Getting Bank Regulation Right

Two economists lay out some arguments—pro and con—about US and European bank oversight

Regulation: Does the banking industry face too much or too little? That’s the wrong way to look at the issue, according to Stanford University economists John Cochrane and Anat Admati.

John Cochrane, fellow, Hoover Institution

“The right way of framing regulation is not whether we need more or less but whether it is effective or ineffective. I think the criticism of the Dodd-Frank approach [in the US] is that there is a huge amount of it, hundreds of regulators telling each bank what to do at each deal,” says Cochrane, a senior fellow at the Hoover Institution and adjunct scholar at the Cato Institute. “The result is a system that is not working very well and is not competitive, with a large cost.”

At present, it’s reasonable to ask whether regulations are going to work better this time than they did last time. “The regulators missed the last crisis, and I don’t see any reason why they would suddenly discover clairvoyance and see the next one coming,” says Cochrane, who is in favor of requiring banks to have much more equity in order to counter potential losses.

Others suggest that without regulation the crisis could have been much worse, and the key to improvement is holding regulators and lawmakers accountable for effectiveness of the laws. With respect to Dodd-Frank in the US, Anat Admati, a professor of Finance and Economics at Stanford’s Graduate School of Business who also serves on the CFTC Market Risk Advisory Committee, favors some changes, but cautions against excess deregulation. “There are some rules that are too costly for the benefit they give us; but allowing the industry to be ever more reckless is incredibly dangerous and scary,” she says. “When we catch ourselves with the system imploding—maybe from cybersecurity, from mortgages again, or from something else—we will regret it.”

It’s even worse in Europe, Admati believes. “There are better and worse ways of dealing with weak banks, and a very bad way is to do it as Europe is doing it right now, which is to muddle along and hope for the best,” she says. “The so called ‘zombies’ are barely living day to day, unable to support the economy and reluctant to recognize losses, which would expose their weakness,” she adds, pointing to banks such as Italy’s Monte dei Paschi. “It is very important to prevent a situation in which zombie banks continue to lend to zombie borrowers and maintain bad loans without restructuring them, liquidating non-viable businesses or helping the viable ones.”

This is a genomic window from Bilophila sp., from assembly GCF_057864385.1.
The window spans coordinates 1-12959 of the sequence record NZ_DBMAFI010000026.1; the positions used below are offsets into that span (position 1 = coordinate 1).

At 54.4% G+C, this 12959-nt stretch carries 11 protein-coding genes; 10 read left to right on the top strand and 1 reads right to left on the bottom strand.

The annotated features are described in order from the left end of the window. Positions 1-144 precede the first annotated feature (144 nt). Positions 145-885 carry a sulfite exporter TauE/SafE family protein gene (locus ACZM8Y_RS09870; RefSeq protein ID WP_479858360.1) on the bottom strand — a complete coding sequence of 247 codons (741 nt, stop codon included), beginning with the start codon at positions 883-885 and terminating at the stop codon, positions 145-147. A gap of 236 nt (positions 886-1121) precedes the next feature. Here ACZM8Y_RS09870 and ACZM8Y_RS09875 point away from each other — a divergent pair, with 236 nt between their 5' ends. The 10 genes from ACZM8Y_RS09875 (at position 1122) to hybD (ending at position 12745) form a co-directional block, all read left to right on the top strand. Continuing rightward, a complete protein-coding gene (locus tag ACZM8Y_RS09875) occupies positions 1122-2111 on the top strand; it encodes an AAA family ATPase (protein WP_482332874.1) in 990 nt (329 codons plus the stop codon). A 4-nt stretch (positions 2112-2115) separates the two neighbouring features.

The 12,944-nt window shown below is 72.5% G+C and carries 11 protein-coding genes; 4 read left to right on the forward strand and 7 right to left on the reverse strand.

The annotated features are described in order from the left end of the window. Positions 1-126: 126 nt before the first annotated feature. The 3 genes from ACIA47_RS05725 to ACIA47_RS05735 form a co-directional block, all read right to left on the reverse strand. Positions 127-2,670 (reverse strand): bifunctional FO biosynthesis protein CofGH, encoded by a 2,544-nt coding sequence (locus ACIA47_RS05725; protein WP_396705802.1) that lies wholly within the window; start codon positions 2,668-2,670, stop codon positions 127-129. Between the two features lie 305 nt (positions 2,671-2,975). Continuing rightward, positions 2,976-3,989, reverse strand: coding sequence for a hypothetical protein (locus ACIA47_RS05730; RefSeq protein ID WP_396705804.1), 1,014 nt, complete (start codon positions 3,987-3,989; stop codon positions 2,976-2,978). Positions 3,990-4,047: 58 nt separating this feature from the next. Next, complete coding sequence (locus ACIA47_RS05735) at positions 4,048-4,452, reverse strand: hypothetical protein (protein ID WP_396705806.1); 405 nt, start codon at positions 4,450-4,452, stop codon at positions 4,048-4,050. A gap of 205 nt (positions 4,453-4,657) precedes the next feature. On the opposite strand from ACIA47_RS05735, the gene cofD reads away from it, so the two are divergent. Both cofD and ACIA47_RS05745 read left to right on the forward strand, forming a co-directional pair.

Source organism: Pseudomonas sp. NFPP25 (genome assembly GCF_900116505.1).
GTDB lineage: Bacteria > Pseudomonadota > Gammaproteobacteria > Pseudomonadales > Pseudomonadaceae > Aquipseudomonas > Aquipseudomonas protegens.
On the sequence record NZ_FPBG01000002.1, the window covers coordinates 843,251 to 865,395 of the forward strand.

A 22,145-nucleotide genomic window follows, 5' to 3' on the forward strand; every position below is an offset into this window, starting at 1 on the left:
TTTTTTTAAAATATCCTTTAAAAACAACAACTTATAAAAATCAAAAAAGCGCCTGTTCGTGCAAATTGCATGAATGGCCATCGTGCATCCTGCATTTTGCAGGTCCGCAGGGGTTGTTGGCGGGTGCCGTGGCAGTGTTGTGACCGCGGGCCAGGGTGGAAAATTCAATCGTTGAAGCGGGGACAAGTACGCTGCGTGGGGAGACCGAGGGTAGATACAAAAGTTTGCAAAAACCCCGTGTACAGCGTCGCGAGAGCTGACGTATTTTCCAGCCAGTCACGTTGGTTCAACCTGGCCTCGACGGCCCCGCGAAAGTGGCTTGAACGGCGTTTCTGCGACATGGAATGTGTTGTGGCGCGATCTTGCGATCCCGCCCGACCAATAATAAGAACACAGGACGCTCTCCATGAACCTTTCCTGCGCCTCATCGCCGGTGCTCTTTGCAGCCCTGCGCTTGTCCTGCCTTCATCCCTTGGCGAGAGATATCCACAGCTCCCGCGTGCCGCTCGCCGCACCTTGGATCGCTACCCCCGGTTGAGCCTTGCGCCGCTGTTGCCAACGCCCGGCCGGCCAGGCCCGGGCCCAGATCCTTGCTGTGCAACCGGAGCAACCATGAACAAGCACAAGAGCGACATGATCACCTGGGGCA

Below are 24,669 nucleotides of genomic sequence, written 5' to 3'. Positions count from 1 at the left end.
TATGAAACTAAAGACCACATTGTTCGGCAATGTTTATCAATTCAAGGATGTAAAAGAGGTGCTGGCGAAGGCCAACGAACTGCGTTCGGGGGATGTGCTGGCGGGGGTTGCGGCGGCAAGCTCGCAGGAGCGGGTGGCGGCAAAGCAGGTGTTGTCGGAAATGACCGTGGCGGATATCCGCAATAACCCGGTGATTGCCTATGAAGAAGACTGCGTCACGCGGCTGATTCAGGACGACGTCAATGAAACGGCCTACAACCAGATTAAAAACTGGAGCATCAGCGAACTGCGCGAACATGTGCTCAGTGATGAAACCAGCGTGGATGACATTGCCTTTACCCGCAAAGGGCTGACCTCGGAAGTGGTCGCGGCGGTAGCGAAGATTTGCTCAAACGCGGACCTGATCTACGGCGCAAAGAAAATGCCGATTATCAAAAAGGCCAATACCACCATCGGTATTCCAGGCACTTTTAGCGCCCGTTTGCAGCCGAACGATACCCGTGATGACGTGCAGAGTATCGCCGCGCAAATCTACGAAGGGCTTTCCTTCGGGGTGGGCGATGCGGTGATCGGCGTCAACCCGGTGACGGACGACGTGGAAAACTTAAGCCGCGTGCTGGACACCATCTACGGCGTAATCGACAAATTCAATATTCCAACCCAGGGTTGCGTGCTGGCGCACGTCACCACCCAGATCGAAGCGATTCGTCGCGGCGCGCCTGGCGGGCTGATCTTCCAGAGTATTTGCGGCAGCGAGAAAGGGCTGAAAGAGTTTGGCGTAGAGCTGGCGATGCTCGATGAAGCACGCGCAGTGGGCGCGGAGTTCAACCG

Admati supports, for example, limiting how banks can deploy their cash. “The best tool for strengthening banks after losses is to stop them from making cash payouts to shareholders,” Admati says. “Allowing weak banks to pay dividends is a big mistake, as pointed out by many, including researchers in the Basel committee.”

Anat Admati, professor, Stanford University Graduate School of Business

What rules would Admati ease or eliminate? She points to Dodd-Frank’s “living will” requirement that banks describe how they can go through the bankruptcy process without harming the economy. “This is a costly charade that gives jobs to many people without helping much at all,” she says. “It is an impossible task for them to actually satisfy. It is a waste of resources to do it.”

On some other points she is adamant: “It is dangerous to challenge the Consumer Financial Protection Bureau, which is essential, or not focus enough on derivatives, or reduce equity (so-called capital) requirements.”

From Cochrane’s point of view, regulation could benefit the system by allowing an additional degree of competition. “Maybe the largest US banks cannot be fixed, but let’s leave the door open so new innovative banks can come and take over their business, undercut them,” he says. “You don’t break down the big banks, you let competition come in.”

In this, he sees technology and the energy of fintechs as very important. “All these interesting new business models… It is not clear why the same bank that takes your deposit and runs your credit card also has to do foreign exchange derivatives trading in Hong Kong,” he says. “We are ripe for a revolution in how payments are made, and technology can help enormously there.”